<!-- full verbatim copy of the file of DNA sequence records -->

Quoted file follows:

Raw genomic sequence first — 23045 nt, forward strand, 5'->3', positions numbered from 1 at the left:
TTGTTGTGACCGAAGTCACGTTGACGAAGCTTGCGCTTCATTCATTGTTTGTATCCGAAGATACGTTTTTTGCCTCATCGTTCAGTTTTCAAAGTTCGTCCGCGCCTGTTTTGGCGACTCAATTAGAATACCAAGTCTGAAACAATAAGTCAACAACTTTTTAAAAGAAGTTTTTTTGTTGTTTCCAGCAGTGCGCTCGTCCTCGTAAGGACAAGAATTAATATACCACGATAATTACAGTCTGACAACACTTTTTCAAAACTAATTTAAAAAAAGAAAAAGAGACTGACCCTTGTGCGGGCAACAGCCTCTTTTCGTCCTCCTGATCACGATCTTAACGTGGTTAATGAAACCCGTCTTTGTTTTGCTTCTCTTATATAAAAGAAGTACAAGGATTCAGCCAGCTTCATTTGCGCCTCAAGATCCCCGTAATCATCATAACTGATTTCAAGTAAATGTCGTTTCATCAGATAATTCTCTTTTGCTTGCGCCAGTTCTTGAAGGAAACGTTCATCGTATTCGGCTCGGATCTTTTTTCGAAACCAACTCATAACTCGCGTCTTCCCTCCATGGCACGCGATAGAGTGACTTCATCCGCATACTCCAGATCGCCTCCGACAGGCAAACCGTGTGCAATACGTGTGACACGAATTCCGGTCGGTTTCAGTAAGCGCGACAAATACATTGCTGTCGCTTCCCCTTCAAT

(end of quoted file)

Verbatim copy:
Raw genomic sequence first — 23045 nt, forward strand, 5'->3', positions numbered from 1 at the left:
TTGTTGTGACCGAAGTCACGTTGACGAAGCTTGCGCTTCATTCATTGTTTGTATCCGAAGATACGTTTTTTGCCTCATCGTTCAGTTTTCAAAGTTCGTCCGCGCCTGTTTTGGCGACTCAATTAGAATACCAAGTCTGAAACAATAAGTCAACAACTTTTTAAAAGAAGTTTTTTTGTTGTTTCCAGCAGTGCGCTCGTCCTCGTAAGGACAAGAATTAATATACCACGATAATTACAGTCTGACAACACTTTTTCAAAACTAATTTAAAAAAAGAAAAAGAGACTGACCCTTGTGCGGGCAACAGCCTCTTTTCGTCCTCCTGATCACGATCTTAACGTGGTTAATGAAACCCGTCTTTGTTTTGCTTCTCTTATATAAAAGAAGTACAAGGATTCAGCCAGCTTCATTTGCGCCTCAAGATCCCCGTAATCATCATAACTGATTTCAAGTAAATGTCGTTTCATCAGATAATTCTCTTTTGCTTGCGCCAGTTCTTGAAGGAAACGTTCATCGTATTCGGCTCGGATCTTTTTTCGAAACCAACTCATAACTCGCGTCTTCCCTCCATGGCACGCGATAGAGTGACTTCATCCGCATACTCCAGATCGCCTCCGACAGGCAAACCGTGTGCAATACGTGTGACACGAATTCCGGTCGGTTTCAGTAAGCGCGACAAATACATTGCTGTCGCTTCCCCTTCAAT